Novak Djokovic ‘hugged kids’ at event day after alleged positive Covid-19 test

Novak Djokovic was pictured at a PR event with dozens of children the day after his lawyers allege he tested positive for Covid-19.

Djokovic attended three separate events in his native Serbia across December 16 and 17.

Maskless, Djokovic was pictured as a panelist an an indoor discussion for his charity foundation, and also shared pictures on his Instagram page of him receiving a stamp made in his honour.

A day later, he attended an award ceremony at the Tennis Association of Belgrade where he was pictured hugging kids.

It is unclear whether Djokovic was aware of his alleged positive Covid test.

Djokovic, who is unvaccinated against coronavirus, landed in Melbourne earlier this week ahead of the Australian Open having been granted a medical exemption to play.

But he was refused entry into the country when he arrived by the Border Force and held in the airport while his visa was examined and ultimately cancelled.

Djokovic has appealed the decision and is being held in a quarantine hotel in Melbourne, though Australian officials insist he is free to leave the country at any time he chooses.

The appeal is set to be heard on Monday.

Djokovic's lawyers claimed he tested positive for Covid-19 just a couple of weeks before arriving in Australia.

"Mr Djokovic had received, on 30 December 2021, a letter from the Chief Medical Officer of Tennis Australia (‘Exemption Certificate’) recording that he had been provided with a ‘medical exemption from COVID vaccination’ on the ground that he had recently recovered from COVID," the document reads.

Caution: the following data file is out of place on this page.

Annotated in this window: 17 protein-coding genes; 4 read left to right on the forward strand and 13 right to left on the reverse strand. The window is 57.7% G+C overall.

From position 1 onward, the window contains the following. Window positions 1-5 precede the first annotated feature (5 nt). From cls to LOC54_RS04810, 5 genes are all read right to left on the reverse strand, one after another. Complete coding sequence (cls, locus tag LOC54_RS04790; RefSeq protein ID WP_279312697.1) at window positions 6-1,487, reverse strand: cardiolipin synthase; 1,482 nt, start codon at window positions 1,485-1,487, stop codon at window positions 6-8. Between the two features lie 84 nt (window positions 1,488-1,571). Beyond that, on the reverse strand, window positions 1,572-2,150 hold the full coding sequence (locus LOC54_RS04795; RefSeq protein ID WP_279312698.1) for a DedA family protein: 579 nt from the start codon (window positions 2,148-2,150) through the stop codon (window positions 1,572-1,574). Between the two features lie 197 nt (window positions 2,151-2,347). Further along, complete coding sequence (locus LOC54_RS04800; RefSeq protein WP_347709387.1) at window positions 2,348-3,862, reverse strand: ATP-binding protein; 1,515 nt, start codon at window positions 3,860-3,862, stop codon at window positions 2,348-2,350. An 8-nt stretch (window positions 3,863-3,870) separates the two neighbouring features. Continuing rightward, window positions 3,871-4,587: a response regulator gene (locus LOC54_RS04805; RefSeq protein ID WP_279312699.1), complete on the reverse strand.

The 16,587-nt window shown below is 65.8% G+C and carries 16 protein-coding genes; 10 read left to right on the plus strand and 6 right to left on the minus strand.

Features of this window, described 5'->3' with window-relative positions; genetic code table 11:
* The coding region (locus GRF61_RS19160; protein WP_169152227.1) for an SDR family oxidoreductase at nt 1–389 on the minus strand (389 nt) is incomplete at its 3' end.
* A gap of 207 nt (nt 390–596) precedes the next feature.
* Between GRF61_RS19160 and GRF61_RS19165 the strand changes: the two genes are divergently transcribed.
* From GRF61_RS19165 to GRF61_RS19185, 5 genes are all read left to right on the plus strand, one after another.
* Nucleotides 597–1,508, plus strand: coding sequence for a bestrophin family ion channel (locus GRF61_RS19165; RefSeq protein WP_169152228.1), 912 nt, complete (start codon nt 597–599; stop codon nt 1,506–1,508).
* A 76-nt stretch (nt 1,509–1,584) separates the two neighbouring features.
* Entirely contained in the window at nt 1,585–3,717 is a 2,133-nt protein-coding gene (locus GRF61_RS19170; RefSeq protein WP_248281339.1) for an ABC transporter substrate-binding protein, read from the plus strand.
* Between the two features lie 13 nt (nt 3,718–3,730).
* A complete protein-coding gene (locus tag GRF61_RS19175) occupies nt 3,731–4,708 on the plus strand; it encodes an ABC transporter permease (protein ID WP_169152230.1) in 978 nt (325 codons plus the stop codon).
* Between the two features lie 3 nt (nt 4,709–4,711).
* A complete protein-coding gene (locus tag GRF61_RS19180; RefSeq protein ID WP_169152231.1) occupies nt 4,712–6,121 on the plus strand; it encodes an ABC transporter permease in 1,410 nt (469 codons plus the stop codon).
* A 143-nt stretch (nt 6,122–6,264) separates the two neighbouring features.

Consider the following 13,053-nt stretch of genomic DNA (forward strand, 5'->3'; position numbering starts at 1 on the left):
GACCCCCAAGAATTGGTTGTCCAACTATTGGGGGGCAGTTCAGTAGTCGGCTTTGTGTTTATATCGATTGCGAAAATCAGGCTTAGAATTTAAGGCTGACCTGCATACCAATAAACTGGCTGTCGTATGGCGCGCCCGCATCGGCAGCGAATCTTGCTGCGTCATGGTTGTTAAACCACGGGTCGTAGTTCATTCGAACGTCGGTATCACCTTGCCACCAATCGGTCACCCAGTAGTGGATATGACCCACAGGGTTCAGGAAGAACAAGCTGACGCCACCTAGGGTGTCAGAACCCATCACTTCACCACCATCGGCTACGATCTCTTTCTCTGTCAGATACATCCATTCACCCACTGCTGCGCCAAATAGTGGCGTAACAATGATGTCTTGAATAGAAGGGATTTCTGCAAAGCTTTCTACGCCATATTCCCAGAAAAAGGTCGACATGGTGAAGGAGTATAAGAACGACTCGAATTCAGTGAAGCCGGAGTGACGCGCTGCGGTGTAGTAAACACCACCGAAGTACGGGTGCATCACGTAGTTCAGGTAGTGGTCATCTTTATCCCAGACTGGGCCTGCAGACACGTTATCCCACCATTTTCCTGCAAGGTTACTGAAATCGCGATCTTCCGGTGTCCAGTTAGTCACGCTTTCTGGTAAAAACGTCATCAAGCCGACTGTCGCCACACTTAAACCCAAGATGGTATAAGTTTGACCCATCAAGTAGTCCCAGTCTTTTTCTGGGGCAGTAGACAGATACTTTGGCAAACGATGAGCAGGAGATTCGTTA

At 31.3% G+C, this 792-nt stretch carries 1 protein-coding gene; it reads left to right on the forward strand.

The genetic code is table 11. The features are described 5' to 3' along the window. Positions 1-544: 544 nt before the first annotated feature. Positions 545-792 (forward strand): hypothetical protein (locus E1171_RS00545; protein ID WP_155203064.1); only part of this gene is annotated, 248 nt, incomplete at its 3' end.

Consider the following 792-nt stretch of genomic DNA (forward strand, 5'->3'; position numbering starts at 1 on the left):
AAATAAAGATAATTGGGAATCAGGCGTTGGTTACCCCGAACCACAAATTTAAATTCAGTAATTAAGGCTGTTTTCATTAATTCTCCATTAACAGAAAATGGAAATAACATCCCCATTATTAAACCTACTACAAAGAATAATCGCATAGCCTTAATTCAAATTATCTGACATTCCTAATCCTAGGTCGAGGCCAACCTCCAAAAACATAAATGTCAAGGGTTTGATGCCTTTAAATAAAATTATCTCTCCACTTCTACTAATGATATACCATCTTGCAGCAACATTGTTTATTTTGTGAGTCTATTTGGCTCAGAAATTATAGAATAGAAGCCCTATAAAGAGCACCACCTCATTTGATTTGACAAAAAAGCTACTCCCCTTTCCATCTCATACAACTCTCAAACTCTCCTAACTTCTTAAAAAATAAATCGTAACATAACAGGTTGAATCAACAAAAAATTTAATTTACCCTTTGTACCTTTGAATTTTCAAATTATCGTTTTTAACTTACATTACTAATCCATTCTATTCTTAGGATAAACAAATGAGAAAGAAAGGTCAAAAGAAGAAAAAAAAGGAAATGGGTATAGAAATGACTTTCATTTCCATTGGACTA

"The Exemption Certificate also recorded that … the date of the first positive COVID PCR test was recorded on 16 December 2021, it had now been 14 days, and Mr Djokovic had not had a fever or respiratory symptoms of COVID-19 in the last 72 hours."

The World No.1 travelled to Australia in the hope of winning his 21st Grand Slam title to surpass Roger Federer and Rafael Nadal.

Djokovic believed he had papers from the Department of Home Affairs stating he met the requirements to travel with quarantine.

Tennis Australia (TA), meanwhile, told players they could enter the country without being vaccinated if they had tested positive within the last six months.

They said in a statement: "The following has now been clarified as a category for which you may be eligible for a temporary medical exemption: Recent PCR-confirmed SARS-CoV-2 infection (after 31 July 2021) where a vaccination can be deferred until six months after the infection."

TA also declared that applications for medical exemption must be sent on or by 10 December 2021, which is six days before Djokovic tested positive.

The sporting organisation's advice seemed to be contrast to the rules stipulated by Health Minister Greg Hun.

And upon landing at Melbourne Airport the Serbian superstar was denied entry with Australian Border Force (ABF) officials claiming he had "failed to provide appropriate evidence".

The latest developments come as Czech star Renata Voracova has been deported from Australia after her visa was cancelled by the Border Force.

Voracova departed Melbourne on a flight to Dubai on Saturday night local time after initially being held in the same quarantine hotel as Djokovic.

It is believed Voracova was granted the same exemption by Tennis Australia as Djokovic. She had already played in a warm-up competition Down Under.

But, unlike Djokovic, she has now left Australia without challenging the ruling.

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